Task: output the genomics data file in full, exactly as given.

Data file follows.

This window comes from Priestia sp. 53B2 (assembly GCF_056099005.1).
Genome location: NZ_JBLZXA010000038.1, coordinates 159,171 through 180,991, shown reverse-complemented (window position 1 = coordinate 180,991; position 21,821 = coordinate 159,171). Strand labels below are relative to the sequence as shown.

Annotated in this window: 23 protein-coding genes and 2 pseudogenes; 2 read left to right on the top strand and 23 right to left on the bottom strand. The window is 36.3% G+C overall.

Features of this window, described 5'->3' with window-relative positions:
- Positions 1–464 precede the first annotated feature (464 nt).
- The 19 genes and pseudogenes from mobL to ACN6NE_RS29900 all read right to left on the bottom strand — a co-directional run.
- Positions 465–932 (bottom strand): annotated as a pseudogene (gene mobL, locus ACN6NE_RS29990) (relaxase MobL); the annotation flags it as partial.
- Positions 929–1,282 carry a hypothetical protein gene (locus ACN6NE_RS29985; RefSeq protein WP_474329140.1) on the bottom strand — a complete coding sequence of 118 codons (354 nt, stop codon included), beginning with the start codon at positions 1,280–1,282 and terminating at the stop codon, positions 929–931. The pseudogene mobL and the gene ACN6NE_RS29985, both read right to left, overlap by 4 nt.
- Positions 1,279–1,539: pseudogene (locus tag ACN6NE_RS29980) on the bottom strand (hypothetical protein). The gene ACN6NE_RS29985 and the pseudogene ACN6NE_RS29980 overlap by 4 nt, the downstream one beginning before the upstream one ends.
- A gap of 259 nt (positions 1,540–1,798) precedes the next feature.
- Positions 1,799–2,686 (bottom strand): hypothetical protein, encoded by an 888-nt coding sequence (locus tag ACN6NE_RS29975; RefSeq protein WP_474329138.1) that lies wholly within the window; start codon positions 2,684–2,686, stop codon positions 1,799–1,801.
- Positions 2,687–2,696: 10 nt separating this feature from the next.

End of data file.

This window comes from Priestia sp. 53B2 (assembly GCF_056099005.1).
Genome location: NZ_JBLZXA010000038.1, coordinates 159,171 through 180,991, shown reverse-complemented (window position 1 = coordinate 180,991; position 21,821 = coordinate 159,171). Strand labels below are relative to the sequence as shown.

Annotated in this window: 23 protein-coding genes and 2 pseudogenes; 2 read left to right on the top strand and 23 right to left on the bottom strand. The window is 36.3% G+C overall.

Features of this window, described 5'->3' with window-relative positions:
- Positions 1–464 precede the first annotated feature (464 nt).
- The 19 genes and pseudogenes from mobL to ACN6NE_RS29900 all read right to left on the bottom strand — a co-directional run.
- Positions 465–932 (bottom strand): annotated as a pseudogene (gene mobL, locus ACN6NE_RS29990) (relaxase MobL); the annotation flags it as partial.
- Positions 929–1,282 carry a hypothetical protein gene (locus ACN6NE_RS29985; RefSeq protein WP_474329140.1) on the bottom strand — a complete coding sequence of 118 codons (354 nt, stop codon included), beginning with the start codon at positions 1,280–1,282 and terminating at the stop codon, positions 929–931. The pseudogene mobL and the gene ACN6NE_RS29985, both read right to left, overlap by 4 nt.
- Positions 1,279–1,539: pseudogene (locus tag ACN6NE_RS29980) on the bottom strand (hypothetical protein). The gene ACN6NE_RS29985 and the pseudogene ACN6NE_RS29980 overlap by 4 nt, the downstream one beginning before the upstream one ends.
- A gap of 259 nt (positions 1,540–1,798) precedes the next feature.
- Positions 1,799–2,686 (bottom strand): hypothetical protein, encoded by an 888-nt coding sequence (locus tag ACN6NE_RS29975; RefSeq protein WP_474329138.1) that lies wholly within the window; start codon positions 2,684–2,686, stop codon positions 1,799–1,801.
- Positions 2,687–2,696: 10 nt separating this feature from the next.